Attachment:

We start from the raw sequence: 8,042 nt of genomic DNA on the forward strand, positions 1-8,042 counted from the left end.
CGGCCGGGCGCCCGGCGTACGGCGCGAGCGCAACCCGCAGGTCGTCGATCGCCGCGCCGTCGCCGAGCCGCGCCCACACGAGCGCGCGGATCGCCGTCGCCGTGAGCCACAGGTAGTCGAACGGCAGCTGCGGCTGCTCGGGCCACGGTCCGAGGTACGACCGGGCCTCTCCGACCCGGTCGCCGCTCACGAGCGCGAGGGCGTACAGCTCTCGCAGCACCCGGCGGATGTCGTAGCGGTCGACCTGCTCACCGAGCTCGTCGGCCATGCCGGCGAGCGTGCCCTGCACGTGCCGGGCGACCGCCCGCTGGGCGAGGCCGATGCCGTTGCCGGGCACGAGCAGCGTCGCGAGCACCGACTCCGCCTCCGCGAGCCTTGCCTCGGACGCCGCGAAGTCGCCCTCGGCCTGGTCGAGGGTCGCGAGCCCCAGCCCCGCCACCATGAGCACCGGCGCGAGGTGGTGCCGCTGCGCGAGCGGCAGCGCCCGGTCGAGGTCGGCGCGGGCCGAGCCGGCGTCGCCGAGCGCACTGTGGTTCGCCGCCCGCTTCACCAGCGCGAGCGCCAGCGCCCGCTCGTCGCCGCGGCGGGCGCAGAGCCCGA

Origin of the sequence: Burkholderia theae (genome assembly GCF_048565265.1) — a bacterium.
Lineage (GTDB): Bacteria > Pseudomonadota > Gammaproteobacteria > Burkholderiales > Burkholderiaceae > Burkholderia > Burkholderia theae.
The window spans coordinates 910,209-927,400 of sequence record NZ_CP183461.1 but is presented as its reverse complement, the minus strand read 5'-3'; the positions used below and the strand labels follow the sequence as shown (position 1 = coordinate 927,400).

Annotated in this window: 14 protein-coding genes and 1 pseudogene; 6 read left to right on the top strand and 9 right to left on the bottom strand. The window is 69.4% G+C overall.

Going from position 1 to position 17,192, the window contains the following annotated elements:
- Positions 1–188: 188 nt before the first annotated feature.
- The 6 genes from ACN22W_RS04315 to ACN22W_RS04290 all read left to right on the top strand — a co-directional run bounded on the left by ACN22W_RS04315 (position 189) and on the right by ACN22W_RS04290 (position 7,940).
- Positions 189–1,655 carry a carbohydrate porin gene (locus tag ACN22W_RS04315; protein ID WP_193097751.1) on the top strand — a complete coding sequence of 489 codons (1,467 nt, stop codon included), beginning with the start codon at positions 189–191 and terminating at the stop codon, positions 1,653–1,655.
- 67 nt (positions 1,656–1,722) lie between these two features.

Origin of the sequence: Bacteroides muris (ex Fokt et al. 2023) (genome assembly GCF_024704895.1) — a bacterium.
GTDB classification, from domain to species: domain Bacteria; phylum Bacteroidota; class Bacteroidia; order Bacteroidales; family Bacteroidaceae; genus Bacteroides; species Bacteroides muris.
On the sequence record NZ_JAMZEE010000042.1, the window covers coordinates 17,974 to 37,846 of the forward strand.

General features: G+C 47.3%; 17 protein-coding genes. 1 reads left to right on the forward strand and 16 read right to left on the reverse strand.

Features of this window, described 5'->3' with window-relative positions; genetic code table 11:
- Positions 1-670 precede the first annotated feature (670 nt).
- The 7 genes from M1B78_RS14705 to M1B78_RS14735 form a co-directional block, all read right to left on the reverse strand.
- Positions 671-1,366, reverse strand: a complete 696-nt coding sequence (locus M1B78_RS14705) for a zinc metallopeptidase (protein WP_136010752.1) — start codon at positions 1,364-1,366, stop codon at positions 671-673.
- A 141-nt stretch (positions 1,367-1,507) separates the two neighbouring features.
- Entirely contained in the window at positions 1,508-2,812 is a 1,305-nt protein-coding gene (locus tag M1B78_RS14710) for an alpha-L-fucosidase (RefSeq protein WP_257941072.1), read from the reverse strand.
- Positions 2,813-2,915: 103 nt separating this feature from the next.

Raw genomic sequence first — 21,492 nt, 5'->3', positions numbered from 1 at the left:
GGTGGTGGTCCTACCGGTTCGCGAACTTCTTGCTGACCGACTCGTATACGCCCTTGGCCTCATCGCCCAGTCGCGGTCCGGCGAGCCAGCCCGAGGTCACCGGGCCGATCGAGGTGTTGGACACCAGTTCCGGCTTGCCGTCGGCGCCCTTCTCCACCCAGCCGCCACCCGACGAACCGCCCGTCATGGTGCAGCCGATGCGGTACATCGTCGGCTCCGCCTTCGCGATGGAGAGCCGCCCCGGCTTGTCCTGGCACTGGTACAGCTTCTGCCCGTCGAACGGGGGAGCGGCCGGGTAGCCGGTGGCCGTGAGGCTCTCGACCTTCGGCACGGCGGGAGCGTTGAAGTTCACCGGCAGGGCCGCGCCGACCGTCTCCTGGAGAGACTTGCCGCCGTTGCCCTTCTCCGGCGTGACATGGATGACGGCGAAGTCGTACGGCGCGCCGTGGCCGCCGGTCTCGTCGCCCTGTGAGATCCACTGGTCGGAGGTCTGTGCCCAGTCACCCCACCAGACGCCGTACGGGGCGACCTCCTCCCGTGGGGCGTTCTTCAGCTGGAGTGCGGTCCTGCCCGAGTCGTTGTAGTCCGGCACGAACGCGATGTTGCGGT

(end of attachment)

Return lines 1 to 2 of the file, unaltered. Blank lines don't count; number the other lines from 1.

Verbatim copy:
We start from the raw sequence: 8,042 nt of genomic DNA on the forward strand, positions 1-8,042 counted from the left end.
CGGCCGGGCGCCCGGCGTACGGCGCGAGCGCAACCCGCAGGTCGTCGATCGCCGCGCCGTCGCCGAGCCGCGCCCACACGAGCGCGCGGATCGCCGTCGCCGTGAGCCACAGGTAGTCGAACGGCAGCTGCGGCTGCTCGGGCCACGGTCCGAGGTACGACCGGGCCTCTCCGACCCGGTCGCCGCTCACGAGCGCGAGGGCGTACAGCTCTCGCAGCACCCGGCGGATGTCGTAGCGGTCGACCTGCTCACCGAGCTCGTCGGCCATGCCGGCGAGCGTGCCCTGCACGTGCCGGGCGACCGCCCGCTGGGCGAGGCCGATGCCGTTGCCGGGCACGAGCAGCGTCGCGAGCACCGACTCCGCCTCCGCGAGCCTTGCCTCGGACGCCGCGAAGTCGCCCTCGGCCTGGTCGAGGGTCGCGAGCCCCAGCCCCGCCACCATGAGCACCGGCGCGAGGTGGTGCCGCTGCGCGAGCGGCAGCGCCCGGTCGAGGTCGGCGCGGGCCGAGCCGGCGTCGCCGAGCGCACTGTGGTTCGCCGCCCGCTTCACCAGCGCGAGCGCCAGCGCCCGCTCGTCGCCGCGGCGGGCGCAGAGCCCGA